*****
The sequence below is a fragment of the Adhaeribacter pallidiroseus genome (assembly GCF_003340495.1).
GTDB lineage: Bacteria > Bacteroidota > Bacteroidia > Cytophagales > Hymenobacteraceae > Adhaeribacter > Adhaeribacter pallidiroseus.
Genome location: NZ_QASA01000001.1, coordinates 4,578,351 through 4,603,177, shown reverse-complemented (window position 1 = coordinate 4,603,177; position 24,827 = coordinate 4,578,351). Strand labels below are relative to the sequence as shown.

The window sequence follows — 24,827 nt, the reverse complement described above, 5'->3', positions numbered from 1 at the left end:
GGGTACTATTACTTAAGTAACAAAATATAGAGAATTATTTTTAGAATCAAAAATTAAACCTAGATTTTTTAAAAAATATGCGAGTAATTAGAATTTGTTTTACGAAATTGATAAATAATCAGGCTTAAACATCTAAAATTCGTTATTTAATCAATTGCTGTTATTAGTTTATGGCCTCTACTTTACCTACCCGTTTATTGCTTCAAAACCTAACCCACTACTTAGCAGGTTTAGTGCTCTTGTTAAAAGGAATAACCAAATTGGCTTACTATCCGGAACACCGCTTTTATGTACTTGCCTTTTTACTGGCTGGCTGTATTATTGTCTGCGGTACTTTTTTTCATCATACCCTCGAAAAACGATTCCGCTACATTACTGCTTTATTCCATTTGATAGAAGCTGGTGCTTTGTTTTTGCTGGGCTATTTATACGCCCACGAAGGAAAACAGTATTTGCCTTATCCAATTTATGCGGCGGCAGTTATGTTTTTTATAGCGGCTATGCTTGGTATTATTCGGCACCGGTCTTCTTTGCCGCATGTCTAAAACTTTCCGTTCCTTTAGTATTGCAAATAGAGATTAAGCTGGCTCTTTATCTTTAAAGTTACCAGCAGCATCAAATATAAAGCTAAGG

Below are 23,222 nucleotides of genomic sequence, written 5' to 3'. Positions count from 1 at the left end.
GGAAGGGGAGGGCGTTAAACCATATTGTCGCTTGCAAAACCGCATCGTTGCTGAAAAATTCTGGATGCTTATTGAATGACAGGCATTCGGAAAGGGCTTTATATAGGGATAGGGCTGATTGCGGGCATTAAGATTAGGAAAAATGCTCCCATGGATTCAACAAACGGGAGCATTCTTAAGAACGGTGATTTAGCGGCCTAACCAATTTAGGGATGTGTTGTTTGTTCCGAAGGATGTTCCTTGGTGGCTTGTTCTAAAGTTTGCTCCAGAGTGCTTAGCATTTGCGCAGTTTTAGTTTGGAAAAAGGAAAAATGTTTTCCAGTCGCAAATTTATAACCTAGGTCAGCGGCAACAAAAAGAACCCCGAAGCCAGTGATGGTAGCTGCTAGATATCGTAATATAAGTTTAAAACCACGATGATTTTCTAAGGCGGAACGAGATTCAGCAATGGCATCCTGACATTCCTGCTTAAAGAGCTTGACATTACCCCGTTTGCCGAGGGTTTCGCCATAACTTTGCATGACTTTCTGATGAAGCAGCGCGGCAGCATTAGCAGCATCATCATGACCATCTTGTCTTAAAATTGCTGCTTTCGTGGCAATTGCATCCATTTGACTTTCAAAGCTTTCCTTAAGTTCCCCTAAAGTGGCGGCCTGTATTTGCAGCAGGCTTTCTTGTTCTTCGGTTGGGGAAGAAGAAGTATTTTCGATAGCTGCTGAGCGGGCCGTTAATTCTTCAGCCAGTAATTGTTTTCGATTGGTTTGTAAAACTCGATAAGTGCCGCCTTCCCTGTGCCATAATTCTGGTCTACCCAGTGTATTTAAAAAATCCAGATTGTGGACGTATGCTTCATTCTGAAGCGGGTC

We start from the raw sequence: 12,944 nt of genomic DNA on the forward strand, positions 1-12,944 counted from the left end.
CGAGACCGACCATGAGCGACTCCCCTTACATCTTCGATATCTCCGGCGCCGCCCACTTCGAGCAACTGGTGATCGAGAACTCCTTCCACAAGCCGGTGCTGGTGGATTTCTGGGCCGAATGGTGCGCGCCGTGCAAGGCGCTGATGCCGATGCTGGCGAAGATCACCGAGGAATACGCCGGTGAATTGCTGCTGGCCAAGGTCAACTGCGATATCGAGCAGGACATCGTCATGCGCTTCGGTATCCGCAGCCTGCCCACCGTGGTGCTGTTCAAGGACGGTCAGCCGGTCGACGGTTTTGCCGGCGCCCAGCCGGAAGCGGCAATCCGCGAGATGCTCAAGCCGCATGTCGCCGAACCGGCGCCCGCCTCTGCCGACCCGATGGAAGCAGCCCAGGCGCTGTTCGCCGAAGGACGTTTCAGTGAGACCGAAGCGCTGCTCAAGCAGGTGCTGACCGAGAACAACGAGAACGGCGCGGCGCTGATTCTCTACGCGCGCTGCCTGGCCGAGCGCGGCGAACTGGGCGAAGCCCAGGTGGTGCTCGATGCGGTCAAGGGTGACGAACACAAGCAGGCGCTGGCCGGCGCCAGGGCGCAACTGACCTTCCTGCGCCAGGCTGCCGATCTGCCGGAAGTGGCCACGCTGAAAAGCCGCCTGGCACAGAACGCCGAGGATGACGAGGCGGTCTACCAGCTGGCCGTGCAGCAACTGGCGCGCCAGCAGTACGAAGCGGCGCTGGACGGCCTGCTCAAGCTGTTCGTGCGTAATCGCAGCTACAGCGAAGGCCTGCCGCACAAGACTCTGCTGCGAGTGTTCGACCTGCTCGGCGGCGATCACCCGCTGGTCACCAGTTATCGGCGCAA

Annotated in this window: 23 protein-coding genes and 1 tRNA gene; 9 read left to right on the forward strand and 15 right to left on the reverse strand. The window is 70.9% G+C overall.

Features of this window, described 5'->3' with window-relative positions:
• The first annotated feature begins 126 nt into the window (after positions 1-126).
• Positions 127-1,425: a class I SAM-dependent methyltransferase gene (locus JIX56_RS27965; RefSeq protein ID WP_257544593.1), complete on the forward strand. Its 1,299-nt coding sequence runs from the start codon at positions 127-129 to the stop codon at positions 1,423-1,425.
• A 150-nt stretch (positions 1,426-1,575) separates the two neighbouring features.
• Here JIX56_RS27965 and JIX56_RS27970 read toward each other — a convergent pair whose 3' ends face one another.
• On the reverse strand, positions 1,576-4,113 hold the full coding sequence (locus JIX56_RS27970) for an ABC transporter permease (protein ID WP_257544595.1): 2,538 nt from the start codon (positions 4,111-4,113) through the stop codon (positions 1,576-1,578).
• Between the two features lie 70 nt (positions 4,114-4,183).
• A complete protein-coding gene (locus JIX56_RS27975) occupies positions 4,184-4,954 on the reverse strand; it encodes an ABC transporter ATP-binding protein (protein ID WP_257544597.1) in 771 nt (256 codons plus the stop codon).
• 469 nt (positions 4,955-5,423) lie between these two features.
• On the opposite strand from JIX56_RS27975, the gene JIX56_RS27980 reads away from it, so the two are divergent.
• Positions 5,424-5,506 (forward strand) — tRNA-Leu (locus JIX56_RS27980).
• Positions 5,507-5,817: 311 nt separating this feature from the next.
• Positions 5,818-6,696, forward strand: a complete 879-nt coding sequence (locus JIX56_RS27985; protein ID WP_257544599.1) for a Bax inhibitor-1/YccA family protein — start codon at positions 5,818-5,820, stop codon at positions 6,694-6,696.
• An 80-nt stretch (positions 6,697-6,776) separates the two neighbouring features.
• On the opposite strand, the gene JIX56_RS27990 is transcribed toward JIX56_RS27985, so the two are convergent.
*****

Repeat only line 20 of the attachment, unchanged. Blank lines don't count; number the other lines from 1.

• On the opposite strand from JIX56_RS27975, the gene JIX56_RS27980 reads away from it, so the two are divergent.